candlestick

October 1845-July 1846


The Collected Letters, Volume 20


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TC TO JANE WELSH CARLYLE ; 16 July 1846; DOI: 10.1215/lt-18460716-TC-JWC-01; CL 20: 241


TC TO JANE WELSH CARLYLE

Chelsea, Thursday 16 july / 1846—

Still very unwell, my poor Goody:—but you will be better in a day or two? It is very sad work; watching thro' sleepless nights, in company with these haggard thoughts,—alas, but what can we do in the interim?— Death is indeed very indisputable; but Life too, Life I should think is not less so, and that is our present concern. Compose thy poor soul; and know well that to the wise no sorrow is in vain, no sorrow is not precious. God be with thee!—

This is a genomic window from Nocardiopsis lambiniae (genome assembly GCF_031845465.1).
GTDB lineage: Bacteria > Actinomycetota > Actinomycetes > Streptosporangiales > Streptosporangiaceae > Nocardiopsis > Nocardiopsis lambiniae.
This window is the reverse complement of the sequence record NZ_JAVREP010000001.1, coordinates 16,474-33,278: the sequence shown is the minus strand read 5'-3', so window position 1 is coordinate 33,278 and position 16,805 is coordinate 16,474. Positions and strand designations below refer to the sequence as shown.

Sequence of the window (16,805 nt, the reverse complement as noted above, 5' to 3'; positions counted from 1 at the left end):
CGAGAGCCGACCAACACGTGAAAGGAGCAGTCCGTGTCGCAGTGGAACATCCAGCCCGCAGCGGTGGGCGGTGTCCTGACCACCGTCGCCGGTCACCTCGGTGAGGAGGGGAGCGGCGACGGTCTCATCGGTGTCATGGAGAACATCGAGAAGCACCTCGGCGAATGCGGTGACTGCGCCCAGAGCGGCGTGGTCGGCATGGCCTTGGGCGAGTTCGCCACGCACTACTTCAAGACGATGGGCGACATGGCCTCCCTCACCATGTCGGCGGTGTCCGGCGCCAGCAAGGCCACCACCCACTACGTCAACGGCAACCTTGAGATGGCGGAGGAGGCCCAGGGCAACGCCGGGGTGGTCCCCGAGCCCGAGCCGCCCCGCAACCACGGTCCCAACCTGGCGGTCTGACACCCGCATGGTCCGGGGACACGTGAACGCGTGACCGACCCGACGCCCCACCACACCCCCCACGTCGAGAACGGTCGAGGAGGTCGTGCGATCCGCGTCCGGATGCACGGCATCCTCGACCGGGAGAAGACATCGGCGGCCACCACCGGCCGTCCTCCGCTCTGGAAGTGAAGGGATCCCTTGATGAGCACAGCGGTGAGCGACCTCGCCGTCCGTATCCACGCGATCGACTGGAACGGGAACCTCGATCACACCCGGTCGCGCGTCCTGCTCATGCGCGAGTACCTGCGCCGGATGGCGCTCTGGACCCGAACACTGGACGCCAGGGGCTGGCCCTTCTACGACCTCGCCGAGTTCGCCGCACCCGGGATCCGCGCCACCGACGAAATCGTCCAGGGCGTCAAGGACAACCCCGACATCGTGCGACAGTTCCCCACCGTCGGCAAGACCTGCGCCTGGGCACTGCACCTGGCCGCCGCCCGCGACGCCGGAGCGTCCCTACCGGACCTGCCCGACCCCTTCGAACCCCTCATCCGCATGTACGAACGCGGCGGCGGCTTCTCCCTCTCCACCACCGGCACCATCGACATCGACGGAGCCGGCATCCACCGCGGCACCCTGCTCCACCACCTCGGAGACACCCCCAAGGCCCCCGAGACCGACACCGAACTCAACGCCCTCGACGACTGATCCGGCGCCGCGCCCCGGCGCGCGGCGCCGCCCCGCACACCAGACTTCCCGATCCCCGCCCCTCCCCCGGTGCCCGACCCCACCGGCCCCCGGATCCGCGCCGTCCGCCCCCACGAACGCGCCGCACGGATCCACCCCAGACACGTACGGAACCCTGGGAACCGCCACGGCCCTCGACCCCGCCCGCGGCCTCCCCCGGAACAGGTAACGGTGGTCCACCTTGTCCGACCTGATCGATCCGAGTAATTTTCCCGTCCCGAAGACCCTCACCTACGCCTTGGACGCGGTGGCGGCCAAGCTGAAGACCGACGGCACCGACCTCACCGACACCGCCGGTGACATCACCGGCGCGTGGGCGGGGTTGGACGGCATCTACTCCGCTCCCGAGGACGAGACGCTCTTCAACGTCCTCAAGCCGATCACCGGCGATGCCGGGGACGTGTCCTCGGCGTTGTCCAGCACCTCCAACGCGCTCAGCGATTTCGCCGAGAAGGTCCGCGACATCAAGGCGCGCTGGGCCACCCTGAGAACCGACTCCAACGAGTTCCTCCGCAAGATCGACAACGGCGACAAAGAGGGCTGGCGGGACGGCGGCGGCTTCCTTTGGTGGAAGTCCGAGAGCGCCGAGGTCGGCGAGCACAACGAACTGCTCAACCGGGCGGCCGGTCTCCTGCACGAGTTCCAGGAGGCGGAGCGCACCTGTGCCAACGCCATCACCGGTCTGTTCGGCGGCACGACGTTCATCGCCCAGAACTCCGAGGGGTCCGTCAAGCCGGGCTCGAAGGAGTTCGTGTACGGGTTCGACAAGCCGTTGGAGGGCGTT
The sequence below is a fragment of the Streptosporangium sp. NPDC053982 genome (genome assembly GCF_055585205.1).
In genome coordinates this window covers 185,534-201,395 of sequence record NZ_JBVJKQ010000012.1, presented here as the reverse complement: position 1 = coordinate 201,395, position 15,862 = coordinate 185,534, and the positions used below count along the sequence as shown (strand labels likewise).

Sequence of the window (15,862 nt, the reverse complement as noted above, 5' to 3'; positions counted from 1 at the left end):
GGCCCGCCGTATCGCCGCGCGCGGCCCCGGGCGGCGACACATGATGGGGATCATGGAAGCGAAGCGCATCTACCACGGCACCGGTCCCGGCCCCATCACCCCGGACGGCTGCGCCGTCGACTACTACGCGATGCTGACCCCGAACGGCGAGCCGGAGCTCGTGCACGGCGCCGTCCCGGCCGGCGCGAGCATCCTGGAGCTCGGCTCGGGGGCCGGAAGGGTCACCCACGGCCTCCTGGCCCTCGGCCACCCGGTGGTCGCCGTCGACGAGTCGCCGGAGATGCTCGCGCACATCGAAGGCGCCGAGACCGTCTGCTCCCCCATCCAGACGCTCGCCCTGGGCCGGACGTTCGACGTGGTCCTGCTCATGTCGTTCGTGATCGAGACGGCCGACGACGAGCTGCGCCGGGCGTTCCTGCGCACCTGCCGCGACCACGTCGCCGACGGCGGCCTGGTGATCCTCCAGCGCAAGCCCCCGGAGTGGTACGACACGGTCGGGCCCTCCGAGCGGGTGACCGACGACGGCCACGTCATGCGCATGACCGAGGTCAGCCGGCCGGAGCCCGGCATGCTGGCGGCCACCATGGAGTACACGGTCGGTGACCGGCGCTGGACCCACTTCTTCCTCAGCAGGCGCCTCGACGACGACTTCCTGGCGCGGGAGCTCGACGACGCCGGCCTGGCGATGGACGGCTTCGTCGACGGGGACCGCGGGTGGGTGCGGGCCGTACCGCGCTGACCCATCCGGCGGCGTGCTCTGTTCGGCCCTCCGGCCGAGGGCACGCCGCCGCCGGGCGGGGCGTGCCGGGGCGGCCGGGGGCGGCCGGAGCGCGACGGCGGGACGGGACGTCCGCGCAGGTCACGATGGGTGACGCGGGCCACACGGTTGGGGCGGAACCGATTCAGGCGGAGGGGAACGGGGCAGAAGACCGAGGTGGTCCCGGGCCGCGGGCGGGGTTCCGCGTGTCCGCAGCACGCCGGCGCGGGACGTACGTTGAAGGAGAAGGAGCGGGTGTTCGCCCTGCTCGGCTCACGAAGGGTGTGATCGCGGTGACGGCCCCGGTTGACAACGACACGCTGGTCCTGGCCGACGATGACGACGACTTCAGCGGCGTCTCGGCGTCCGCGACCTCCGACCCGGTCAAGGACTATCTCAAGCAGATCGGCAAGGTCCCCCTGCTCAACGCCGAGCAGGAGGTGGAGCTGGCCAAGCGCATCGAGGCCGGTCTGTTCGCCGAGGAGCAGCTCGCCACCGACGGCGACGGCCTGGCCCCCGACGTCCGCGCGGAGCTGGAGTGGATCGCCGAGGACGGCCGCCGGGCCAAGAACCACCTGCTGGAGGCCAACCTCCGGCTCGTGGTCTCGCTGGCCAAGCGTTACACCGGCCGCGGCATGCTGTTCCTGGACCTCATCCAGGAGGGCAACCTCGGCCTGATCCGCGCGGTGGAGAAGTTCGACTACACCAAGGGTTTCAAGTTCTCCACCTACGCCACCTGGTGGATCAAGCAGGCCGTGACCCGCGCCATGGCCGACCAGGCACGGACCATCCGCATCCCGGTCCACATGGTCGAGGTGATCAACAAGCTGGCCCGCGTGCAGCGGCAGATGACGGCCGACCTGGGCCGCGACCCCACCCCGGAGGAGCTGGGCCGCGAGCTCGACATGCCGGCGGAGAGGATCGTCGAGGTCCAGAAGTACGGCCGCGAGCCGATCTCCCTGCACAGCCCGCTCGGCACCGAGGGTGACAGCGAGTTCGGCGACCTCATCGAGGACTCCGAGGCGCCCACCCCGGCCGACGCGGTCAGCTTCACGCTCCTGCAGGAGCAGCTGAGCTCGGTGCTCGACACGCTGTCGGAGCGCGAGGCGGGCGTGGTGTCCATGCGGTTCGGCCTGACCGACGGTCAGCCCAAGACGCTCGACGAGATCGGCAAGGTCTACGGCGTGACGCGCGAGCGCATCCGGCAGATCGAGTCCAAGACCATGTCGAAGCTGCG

Bobus shall go, I think, on Saturday: I am to make final arra[n]gements1 today; and if all be as I suppose, five o'clock on Saturday afternoon will be the time when Robert will find poor Bobus, “in a new position,” at the Liverpool terminus. Grass or soft food is what the poor brute demands; grass and occasionally a little smear of lard upon the blister-wound;—for the rest it seems his disease is gone, and he will be willing to do a little work for anybody. I will write tomorrow precise indications. Greathirst undertakes to supervise the business at Euston Square:2 all will be managed well, I doubt not. About tuesday or wednesday I think myself of starting: if Bobus be in the way in the interim, he can go to Scotsbrig at once. I expect still to get some good of him.

Yesternight I was with Mill; much earnest speculation, and rather good discourse there. Today Darwin will help me in my railway inquiries; then take me to see certain Portraits in Pall Mall.3 We have a grey sky today with some showers for which I am thankful. Take care of thyself Dearest.— T.C.